by Lu Snyder
At Copper, the snow season doesn’t end with winter.
April can be a bittersweet month as Copper’s winter season comes to an end. For many folks, closing day marks the time to hang up skis and snowboards and plan for summer adventures: hiking, biking, rafting, camping. Noah Schwander has his eyes on summer, too, but as Copper’s Terrain Park and Progression Manager, it’s his job to ensure there’s no end to the snow even though the lifts are no longer spinning.
Copper is one of only a few resorts in North America that offer skiing and riding opportunities during the summer months. Whistler, in British Columbia, and Oregon’s Mt. Hood also offer a summer snow season, but Schwander, who has ridden both mountains in the summer months, believes Copper still has the edge when it comes to summer snow.
“Whistler and Mt. Hood are on giant glaciers, so there’s more room to ski, but we have a superior terrain park,” he says. “We work really hard to put enough snow in there to have the footprint we need to give us the competitive edge.”
From the moment the snow guns are poised in the fall, Schwander and his team are planning for the summer season. They’re not just making snow for the winter, but for the summer, too. As soon as the lifts close, the grooming team will tear apart the mountain’s winter terrain parks – the Super Pipe at the base of American Eagle and the smaller parks along the Union Creek lift – and farm that snow to Copper’s Central Park, where it will build the summer terrain park, the central base for Woodward Copper’s ski and snowboard summer camps.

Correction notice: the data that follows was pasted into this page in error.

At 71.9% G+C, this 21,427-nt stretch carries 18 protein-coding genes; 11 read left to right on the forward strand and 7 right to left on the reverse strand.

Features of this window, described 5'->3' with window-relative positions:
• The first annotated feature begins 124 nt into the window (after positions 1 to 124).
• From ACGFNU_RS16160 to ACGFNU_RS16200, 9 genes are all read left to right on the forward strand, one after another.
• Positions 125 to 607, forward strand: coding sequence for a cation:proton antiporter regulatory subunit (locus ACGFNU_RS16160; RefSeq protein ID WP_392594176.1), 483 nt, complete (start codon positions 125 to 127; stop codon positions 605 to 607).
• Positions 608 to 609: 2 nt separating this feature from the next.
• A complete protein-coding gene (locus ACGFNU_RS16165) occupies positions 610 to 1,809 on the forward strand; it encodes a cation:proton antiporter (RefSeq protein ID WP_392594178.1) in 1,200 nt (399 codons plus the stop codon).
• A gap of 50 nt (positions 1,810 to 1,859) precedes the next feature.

If you’re thinking Copper’s summer terrain park looks like its winter park, only surrounded by green instead of snow, think again. Each summer, Schwander’s team builds a park with unique features specific to the summer season. Take, for example, the park’s giant snow surf wave, about 30-feet long, 9-feet tall and 8-feet wide.
“We do a lot of cool, custom features for the summer terrain park, so there’s always something special about coming to Woodward in the summer versus coming to us in the winter,” Schwander says.
One of the many creative features found in the Pipeline Park
Two years ago, Copper built a magic carpet – one of the longest and fastest in North America – for its summer terrain park, allowing for maximum laps with little to no hiking required.
“That’s something you don’t get with the glaciers,” he adds. “At Mt. Hood, there’s a lot of hiking or slow lifts. Having that carpet makes more of your day.” And, ultimately, more of your summer, too.
(Note: Copper’s public summer terrain park will be closed this summer due to construction involved with the replacement of the American Flyer lift.)